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he sword’s impact on our language and our customs remains, long after it has become irrelevant in our daily lives.

Men still shake hands with their right, or sword hands, to show that they are empty. When escorted by a man at formal events, a woman holds his left arm, so as not to encumber his sword arm. Military officers still receive a sword as part of their commission.

So much for formal customary. But what about daily language? Look at the following terms:

Cloak and Dagger. Cavalier. Swashbuckler.

As modern people, well all know what these terms mean:

Cloak and Dagger: pertaining to, characteristic of, or dealing in espionage or intrigue, especially of a romantic or dramatic kind.

Cavalier: n. – a gentleman; adj. – haughty, disdainful, or supercilious. Behaving in an off-hand manner.

Swashbuckler: 1) a swaggering soldier, or adventurer; daredevil. 2) An adventure story, novel or movie.

But where do they come from? Maybe that’s answered best by looking at how someone might have defined these terms a few centuries ago:

Cloak and Dagger: the twin companions of any well-dressed man when out and about in the streets, and often the only tools he had available to defend himself from ambushers. [The fencing master, Achille Marozzo, even includes a chapter on fighting with the cloak and dagger in his 1536 treatise, Opera Nova.]

Cavalier: a knight or mounted horseman.

Swashbuckler: a swaggering soldier or roustabout, so named for the sound of his sword and buckler scraping against each other on his belt as he walks.

The words themselves have survived into the modern era, but divorced from the martial culture that produced them, their original meaning has become obscured. This is even truer of expressions. The metaphor “the thrust of the argument” is readily clear. But an argument isn’t a physical thing (usually!), so you can’t really thrust with it. Therefore, the idea of driving forcefully through someone’s verbal defense is meaningful only because we can envision the connection to swordplay.

On the other hand, the threat “to beat the daylights out of you” makes absolutely no literal sense, no matter how we parse it. That is, until we realize that it has a 15th c origin as “letting the daylight into you”; which was a colloquial way of threatening to run someone through with a sword or knife.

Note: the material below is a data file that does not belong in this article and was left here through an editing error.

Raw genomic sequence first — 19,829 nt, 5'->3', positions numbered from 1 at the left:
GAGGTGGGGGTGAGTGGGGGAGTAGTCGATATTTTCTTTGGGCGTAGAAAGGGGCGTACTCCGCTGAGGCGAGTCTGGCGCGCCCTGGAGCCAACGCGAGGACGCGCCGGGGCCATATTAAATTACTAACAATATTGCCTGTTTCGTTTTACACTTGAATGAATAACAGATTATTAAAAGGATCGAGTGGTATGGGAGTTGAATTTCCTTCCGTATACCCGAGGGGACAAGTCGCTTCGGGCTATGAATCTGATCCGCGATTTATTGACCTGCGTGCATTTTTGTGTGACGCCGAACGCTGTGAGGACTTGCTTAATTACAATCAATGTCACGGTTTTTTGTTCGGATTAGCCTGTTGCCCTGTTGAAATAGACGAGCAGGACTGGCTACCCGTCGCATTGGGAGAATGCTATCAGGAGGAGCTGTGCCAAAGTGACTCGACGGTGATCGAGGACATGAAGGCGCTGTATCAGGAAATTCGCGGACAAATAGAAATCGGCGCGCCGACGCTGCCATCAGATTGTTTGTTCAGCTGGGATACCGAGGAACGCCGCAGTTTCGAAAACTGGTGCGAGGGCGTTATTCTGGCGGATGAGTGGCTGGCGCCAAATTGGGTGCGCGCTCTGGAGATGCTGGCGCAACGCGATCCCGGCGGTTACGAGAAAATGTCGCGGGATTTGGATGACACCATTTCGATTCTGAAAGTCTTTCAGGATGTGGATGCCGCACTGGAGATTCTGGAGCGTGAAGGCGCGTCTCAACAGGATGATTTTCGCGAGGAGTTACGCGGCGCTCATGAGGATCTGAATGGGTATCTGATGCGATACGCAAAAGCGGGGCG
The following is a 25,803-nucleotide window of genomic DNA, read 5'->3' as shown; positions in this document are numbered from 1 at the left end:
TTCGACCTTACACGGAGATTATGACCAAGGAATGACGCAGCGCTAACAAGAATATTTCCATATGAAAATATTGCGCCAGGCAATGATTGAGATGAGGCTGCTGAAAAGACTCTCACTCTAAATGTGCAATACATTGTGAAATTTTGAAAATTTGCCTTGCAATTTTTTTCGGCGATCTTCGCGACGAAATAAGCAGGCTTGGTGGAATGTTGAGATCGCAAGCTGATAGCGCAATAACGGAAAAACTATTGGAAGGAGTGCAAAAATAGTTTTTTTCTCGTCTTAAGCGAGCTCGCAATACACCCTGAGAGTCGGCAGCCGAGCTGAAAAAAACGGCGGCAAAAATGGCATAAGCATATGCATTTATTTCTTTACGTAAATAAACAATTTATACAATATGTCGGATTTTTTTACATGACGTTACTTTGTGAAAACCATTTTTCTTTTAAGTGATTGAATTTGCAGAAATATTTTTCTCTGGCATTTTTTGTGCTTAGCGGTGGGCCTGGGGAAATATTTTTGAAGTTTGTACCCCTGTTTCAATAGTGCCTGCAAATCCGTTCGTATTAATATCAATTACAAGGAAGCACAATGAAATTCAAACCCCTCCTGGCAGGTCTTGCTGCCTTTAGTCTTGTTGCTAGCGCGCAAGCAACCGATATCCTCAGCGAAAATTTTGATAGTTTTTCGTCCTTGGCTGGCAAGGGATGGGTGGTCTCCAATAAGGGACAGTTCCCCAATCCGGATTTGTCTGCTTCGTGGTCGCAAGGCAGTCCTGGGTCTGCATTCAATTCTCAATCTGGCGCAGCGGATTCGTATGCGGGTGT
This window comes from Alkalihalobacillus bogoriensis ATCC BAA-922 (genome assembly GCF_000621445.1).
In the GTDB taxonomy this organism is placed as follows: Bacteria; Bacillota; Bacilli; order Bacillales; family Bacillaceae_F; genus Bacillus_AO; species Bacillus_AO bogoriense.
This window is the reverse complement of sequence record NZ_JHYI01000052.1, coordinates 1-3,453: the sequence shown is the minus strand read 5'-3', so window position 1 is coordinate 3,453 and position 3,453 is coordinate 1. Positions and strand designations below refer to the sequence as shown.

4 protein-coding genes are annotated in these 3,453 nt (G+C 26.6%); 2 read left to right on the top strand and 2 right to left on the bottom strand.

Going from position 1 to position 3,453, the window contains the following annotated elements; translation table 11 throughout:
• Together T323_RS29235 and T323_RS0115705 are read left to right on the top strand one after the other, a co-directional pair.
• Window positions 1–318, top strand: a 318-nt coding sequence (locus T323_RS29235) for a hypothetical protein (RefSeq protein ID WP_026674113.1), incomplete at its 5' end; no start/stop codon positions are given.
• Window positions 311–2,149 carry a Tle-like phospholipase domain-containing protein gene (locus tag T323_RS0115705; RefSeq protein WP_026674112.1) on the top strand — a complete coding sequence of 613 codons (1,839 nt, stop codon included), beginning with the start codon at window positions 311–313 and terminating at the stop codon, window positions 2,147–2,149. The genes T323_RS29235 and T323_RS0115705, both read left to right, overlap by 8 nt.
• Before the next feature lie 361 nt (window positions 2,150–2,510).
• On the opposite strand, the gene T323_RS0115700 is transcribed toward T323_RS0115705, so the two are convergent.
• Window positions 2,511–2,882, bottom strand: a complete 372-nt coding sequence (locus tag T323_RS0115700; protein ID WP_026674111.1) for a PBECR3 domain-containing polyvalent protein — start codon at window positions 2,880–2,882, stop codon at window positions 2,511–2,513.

Of course, these are just a few examples of how the martial culture of the Western world influenced one of its younger languages – English – and that influence is felt long after those martial arts had become extinct

This was the idea behind the name of our press. After all, anyone in the publishing field knows that a freelance is:

a person who works as a writer, designer, performer, or the like, selling work or services by the hour, day, job, etc., rather than working on a regular salary basis for one employer.

But how many know that this grew out of the older definition:

a knight or professional man-at-arms, with full armour and horse, who contends in a cause or in a succession of various causes, without personal attachment or allegiance.

Of course, the modern definition served our purposes admirably – authors work with their publishers in precisely a freelance capacity, and all four of the press’ founders are or have been freelancers themselves. But there was also the appeal of a reference to a forgotten part of our culture hidden in plain sight – precisely what the reconstruction of lost martial arts is all about, and precisely what we are trying to reveal by publishing ancient treatises and new scholarship.

So Freelance, it is, with all that implies!

(Besides, Clotpol Academy Press was already taken.)

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